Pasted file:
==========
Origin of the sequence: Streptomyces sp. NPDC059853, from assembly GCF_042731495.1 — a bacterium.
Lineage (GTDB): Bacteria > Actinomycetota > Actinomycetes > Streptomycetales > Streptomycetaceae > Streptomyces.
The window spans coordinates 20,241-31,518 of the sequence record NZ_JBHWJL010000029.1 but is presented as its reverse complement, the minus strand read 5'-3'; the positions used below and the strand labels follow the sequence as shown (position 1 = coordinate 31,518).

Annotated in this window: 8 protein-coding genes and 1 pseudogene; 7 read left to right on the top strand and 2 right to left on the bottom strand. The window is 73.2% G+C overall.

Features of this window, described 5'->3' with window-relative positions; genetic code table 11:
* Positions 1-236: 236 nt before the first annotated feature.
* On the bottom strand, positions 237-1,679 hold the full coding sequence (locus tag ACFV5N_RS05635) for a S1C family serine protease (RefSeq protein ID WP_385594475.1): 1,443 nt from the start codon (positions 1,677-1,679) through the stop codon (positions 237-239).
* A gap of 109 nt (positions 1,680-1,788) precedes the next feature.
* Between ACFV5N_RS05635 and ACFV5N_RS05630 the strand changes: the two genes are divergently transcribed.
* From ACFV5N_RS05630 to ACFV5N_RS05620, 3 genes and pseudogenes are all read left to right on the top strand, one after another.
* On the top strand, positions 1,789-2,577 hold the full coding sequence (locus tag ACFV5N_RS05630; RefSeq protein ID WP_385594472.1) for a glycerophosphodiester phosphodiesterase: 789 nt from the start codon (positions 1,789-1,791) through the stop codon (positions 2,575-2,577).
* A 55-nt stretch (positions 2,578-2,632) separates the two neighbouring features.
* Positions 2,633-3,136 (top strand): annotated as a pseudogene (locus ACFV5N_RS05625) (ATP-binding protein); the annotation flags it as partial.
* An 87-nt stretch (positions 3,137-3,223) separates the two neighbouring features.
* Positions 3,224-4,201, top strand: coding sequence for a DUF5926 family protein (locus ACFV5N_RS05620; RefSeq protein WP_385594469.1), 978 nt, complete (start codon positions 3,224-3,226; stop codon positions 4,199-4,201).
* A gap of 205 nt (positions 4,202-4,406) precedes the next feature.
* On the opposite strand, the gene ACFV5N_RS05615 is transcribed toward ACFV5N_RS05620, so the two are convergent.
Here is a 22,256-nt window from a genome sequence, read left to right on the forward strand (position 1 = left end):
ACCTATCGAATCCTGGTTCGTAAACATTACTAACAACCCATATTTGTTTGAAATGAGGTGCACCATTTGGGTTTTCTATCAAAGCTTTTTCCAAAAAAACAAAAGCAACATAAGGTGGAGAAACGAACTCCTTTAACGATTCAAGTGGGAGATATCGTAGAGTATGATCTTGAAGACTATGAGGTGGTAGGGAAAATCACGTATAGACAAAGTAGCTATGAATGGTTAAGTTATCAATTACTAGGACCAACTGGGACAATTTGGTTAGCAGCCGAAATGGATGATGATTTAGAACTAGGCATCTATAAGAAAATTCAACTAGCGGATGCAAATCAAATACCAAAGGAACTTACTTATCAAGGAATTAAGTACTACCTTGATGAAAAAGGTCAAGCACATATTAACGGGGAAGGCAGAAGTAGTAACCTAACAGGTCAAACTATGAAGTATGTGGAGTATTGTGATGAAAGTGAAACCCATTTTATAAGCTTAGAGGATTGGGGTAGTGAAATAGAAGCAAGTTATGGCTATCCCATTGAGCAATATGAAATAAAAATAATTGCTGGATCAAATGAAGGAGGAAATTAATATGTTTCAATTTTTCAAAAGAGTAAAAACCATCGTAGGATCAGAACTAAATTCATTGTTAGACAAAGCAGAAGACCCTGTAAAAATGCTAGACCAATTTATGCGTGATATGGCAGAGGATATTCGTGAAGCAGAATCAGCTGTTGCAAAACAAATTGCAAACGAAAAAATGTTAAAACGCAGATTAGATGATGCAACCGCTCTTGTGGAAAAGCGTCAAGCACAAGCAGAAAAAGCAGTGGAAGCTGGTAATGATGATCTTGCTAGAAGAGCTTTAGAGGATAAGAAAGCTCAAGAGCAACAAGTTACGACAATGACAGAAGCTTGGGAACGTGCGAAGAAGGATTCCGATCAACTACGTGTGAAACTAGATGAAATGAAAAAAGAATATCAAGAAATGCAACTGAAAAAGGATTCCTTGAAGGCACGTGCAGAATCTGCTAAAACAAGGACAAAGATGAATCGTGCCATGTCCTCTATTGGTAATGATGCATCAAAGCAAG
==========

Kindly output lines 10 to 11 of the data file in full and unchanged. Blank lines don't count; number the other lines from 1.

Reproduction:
* From ACFV5N_RS05630 to ACFV5N_RS05620, 3 genes and pseudogenes are all read left to right on the top strand, one after another.
* On the top strand, positions 1,789-2,577 hold the full coding sequence (locus tag ACFV5N_RS05630; RefSeq protein ID WP_385594472.1) for a glycerophosphodiester phosphodiesterase: 789 nt from the start codon (positions 1,789-1,791) through the stop codon (positions 2,575-2,577).